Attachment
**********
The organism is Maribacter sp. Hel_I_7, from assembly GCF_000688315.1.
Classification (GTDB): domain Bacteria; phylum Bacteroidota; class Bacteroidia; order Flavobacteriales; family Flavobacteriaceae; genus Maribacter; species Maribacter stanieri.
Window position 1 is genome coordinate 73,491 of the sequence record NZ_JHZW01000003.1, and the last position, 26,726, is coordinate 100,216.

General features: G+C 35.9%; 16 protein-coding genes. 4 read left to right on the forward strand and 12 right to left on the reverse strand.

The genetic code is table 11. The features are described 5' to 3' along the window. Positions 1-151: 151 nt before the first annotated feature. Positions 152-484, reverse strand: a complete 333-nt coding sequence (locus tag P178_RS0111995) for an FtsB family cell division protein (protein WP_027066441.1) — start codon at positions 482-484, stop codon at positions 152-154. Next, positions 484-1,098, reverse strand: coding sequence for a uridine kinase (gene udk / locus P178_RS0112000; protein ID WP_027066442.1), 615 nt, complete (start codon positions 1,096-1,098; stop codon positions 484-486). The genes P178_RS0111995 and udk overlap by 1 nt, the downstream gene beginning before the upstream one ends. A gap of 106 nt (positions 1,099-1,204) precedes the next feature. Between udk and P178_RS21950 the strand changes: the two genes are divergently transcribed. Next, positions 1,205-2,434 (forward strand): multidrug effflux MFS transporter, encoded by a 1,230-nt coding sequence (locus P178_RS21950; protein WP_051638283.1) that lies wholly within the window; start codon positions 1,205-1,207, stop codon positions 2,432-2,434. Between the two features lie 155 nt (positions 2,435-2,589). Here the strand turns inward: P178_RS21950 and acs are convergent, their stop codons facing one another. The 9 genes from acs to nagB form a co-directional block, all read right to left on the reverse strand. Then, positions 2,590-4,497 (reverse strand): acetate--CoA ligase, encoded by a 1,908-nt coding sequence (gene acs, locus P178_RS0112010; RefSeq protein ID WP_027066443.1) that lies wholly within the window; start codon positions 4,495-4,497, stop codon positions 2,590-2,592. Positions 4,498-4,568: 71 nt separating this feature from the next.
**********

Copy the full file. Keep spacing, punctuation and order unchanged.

The organism is Maribacter sp. Hel_I_7, from assembly GCF_000688315.1.
Classification (GTDB): domain Bacteria; phylum Bacteroidota; class Bacteroidia; order Flavobacteriales; family Flavobacteriaceae; genus Maribacter; species Maribacter stanieri.
Window position 1 is genome coordinate 73,491 of the sequence record NZ_JHZW01000003.1, and the last position, 26,726, is coordinate 100,216.

General features: G+C 35.9%; 16 protein-coding genes. 4 read left to right on the forward strand and 12 right to left on the reverse strand.

The genetic code is table 11. The features are described 5' to 3' along the window. Positions 1-151: 151 nt before the first annotated feature. Positions 152-484, reverse strand: a complete 333-nt coding sequence (locus tag P178_RS0111995) for an FtsB family cell division protein (protein WP_027066441.1) — start codon at positions 482-484, stop codon at positions 152-154. Next, positions 484-1,098, reverse strand: coding sequence for a uridine kinase (gene udk / locus P178_RS0112000; protein ID WP_027066442.1), 615 nt, complete (start codon positions 1,096-1,098; stop codon positions 484-486). The genes P178_RS0111995 and udk overlap by 1 nt, the downstream gene beginning before the upstream one ends. A gap of 106 nt (positions 1,099-1,204) precedes the next feature. Between udk and P178_RS21950 the strand changes: the two genes are divergently transcribed. Next, positions 1,205-2,434 (forward strand): multidrug effflux MFS transporter, encoded by a 1,230-nt coding sequence (locus P178_RS21950; protein WP_051638283.1) that lies wholly within the window; start codon positions 1,205-1,207, stop codon positions 2,432-2,434. Between the two features lie 155 nt (positions 2,435-2,589). Here the strand turns inward: P178_RS21950 and acs are convergent, their stop codons facing one another. The 9 genes from acs to nagB form a co-directional block, all read right to left on the reverse strand. Then, positions 2,590-4,497 (reverse strand): acetate--CoA ligase, encoded by a 1,908-nt coding sequence (gene acs, locus P178_RS0112010; RefSeq protein ID WP_027066443.1) that lies wholly within the window; start codon positions 4,495-4,497, stop codon positions 2,590-2,592. Positions 4,498-4,568: 71 nt separating this feature from the next.